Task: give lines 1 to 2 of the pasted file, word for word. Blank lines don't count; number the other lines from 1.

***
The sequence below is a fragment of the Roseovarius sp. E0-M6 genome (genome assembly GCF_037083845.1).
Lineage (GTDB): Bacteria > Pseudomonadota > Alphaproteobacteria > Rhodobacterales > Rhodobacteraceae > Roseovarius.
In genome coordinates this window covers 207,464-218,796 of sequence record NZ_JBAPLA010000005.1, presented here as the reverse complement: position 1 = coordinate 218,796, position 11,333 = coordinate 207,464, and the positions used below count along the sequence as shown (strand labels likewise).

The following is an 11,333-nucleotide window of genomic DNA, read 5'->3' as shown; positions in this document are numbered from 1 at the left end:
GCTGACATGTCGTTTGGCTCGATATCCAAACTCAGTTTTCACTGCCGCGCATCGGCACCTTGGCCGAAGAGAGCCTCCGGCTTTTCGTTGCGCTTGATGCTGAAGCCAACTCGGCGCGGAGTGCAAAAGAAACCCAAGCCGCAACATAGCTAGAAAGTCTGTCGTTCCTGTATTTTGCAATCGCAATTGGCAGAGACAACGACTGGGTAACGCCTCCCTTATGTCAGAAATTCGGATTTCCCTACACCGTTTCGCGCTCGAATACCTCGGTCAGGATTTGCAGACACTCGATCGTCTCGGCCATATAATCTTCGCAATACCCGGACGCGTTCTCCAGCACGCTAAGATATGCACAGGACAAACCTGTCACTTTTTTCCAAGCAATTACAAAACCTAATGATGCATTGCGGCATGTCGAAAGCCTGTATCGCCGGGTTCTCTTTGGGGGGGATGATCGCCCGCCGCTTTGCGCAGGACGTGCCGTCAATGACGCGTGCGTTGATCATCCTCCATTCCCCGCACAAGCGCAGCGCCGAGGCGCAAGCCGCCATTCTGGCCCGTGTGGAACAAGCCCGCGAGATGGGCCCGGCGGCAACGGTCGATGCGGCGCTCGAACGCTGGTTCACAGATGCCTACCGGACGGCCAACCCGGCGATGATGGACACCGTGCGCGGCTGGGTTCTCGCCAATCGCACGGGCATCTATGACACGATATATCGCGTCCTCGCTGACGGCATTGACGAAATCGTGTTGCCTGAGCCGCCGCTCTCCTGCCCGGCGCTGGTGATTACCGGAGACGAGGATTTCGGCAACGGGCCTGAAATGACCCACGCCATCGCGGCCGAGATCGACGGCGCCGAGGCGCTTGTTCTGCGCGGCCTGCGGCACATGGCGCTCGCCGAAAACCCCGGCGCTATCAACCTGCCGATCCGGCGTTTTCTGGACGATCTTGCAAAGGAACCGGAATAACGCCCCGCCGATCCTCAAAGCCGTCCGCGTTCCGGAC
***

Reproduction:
The sequence below is a fragment of the Roseovarius sp. E0-M6 genome (genome assembly GCF_037083845.1).
Lineage (GTDB): Bacteria > Pseudomonadota > Alphaproteobacteria > Rhodobacterales > Rhodobacteraceae > Roseovarius.